Except for the mordant treatment of the paper and certain other preferred compositional changes mentioned below, the laminates of the present invention are suitably made according to standard practice and suitably have a conventional construction. For example, high pressure decorative laminate can comprise 2 to 8 core sheets formed of phenolic resin impregnated Kraft paper, with a melamine resin impregnated printed decor sheet thereover, wherein the decor sheet has been treated with a mordant as noted above. The final high pressure decorative laminate is made in the conventional way such as by stacking the core layers within a suitable press with the decor sheet facing a pressing plate die, and subjecting the assembly to sufficient heat and pressure for a time sufficient to produce the desired decorative laminate, using well known parameters of temperature, time and pressure, i.e. the conditions of pressing for both high pressure laminates and low pressure laminates are standard and well known.
Use of a mordant to anchor the ink to the surface of the paper enables certain compositional changes. Most importantly, microcrystalline cellulose is preferably not included as a component of the protective overcoating, unless such overcoating is applied in a separate operation. If the mordant is applied to the printed paper as part of the laminating resin, another type of thickening and suspending agent is used, namely one which is non-ionic or cationic, preferably non-ionic. A number of such thickening agents can be used including water soluble polymers such as polyvinyl alcohol, polyvinyl pyrrolidone, cellulose derivatives such as carboxyl methyl cellulose, hydroxypropyl cellulose and methyl cellulose, gums such as alginates, clays and fumed silica. Preferred, however, are certain non-ionic synthetic clays, such as those based on a modified synthetic magnesium silicate with pronounced platelet structure, i.e. a type of synthetic hectorite, clays of this type being available from Sud Chemie under the Optigel trademark, or from LaPorte under the Laponite trademark. These synthetic minerals hydrate in water and expand, constituting good thickening and suspending agents which do not interact with other components. Mixtures of various thickening and suspending agents can also be used.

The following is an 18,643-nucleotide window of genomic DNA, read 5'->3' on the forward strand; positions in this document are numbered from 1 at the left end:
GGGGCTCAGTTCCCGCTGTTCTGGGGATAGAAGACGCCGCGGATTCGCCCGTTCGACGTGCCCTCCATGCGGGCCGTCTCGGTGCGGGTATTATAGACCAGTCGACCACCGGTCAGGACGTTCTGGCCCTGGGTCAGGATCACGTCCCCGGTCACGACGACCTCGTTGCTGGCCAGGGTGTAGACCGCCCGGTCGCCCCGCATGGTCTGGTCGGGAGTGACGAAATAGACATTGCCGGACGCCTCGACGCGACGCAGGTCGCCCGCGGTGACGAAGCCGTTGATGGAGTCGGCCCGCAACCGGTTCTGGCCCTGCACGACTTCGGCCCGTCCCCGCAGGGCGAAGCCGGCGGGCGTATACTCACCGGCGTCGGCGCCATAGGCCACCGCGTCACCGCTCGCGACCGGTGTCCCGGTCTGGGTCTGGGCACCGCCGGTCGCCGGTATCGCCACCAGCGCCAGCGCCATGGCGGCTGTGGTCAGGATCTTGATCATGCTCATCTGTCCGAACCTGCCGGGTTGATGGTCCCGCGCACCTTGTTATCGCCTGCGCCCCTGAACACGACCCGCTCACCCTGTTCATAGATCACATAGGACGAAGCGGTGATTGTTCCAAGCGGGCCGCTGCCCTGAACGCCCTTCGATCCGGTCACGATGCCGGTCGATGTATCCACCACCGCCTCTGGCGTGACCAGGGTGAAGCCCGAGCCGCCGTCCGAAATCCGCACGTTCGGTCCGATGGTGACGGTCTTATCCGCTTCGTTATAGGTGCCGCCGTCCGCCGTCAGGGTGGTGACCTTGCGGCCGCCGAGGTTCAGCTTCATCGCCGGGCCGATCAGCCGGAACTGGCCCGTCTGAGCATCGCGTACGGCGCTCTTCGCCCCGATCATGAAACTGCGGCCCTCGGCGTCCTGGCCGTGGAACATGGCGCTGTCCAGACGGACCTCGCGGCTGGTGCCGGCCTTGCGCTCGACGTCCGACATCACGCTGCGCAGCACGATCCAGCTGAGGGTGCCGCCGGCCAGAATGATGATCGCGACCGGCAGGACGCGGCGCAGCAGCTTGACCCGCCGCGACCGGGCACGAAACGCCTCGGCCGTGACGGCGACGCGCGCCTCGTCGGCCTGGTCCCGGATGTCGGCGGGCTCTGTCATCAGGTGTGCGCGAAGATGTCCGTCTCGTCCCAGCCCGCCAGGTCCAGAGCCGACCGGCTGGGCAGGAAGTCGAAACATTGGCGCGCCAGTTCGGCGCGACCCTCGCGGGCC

The main function of such thickening and suspending agents is to simply maintain the particulate matter in the composition, most particularly alumina which provides the ARP® protective overcoating, from settling out of the resin impregnating composition during coating and impregnating of the printed decor sheet. If no such particles are to be provided in the laminating resin composition, then such a thickening and suspending agent is unnecessary. However, when such particles are present, and bearing in mind the aforementioned function of the suspending and thickening agent, it will be understood that the quantity of thickening and suspending agent should be preferably be kept to a minimum while still providing a sufficient quantity to provide such thickening and suspension. Too much thickening agent can result in undesirable gelling which makes impregnation of the print sheet very difficult. Accordingly, depending on what is in the resin impregnating composition including the solids content of uncured resin and other components, and also the particular suspension agent or combination of suspension agents selected, the quantity of such suspension agent to be used will be determined by routine experimentation.
A particularly preferred suspension agent for use in the present invention is a synthetic magnesium silicate sold by Sud Chemie under the trademark optigel S482. This synthetic clay includes a liquefier which acts as a wetting agent. Optigel S482 has been found easier to use in that the larger quantities of this material can be used in the resin impregnating solution containing the mordant without causing gelation, and is especially preferred when the mordant selected is calcium acetate.
The present invention also permits the quantity of alumina in the protective ARP® and “Armored Protection Plus” overcoatings to be significantly reduced, while at the same time providing superior abrasion resistance. Very surprisingly, and at present we have no theoretical explanation for this effect, reduced quantities of the abrasion resistant alumina particles provide better results than greater quantities.
According to another aspect of the present invention, silica gel having a mean particle size of about one-half the mean particle size of the alumina is added to the protective ARP® and/or “Armored Protection Plus” overcoating and resin laminating compositions. Thus, if an alumina of preferred mean particle size such as in the range of about 30-35 μm, e.g. 33 μm, is used to provide the main part of the abrasion resistant particles of the protective overcoating, then silica gel of about 15 μm is used as a packing agent to fill in between the alumina particles. This expedient permits the reduction of the quantity of alumina particles by about 50-70%, at the same time providing a smoother protective overcoating.
The present invention is particularly suitable for the manufacture of low pressure laminate because it provides improved wear resistance in a relatively inexpensive way, and in a product in which wear resistance is relatively poor when not made according to the present invention.
The following examples are offered illustratively.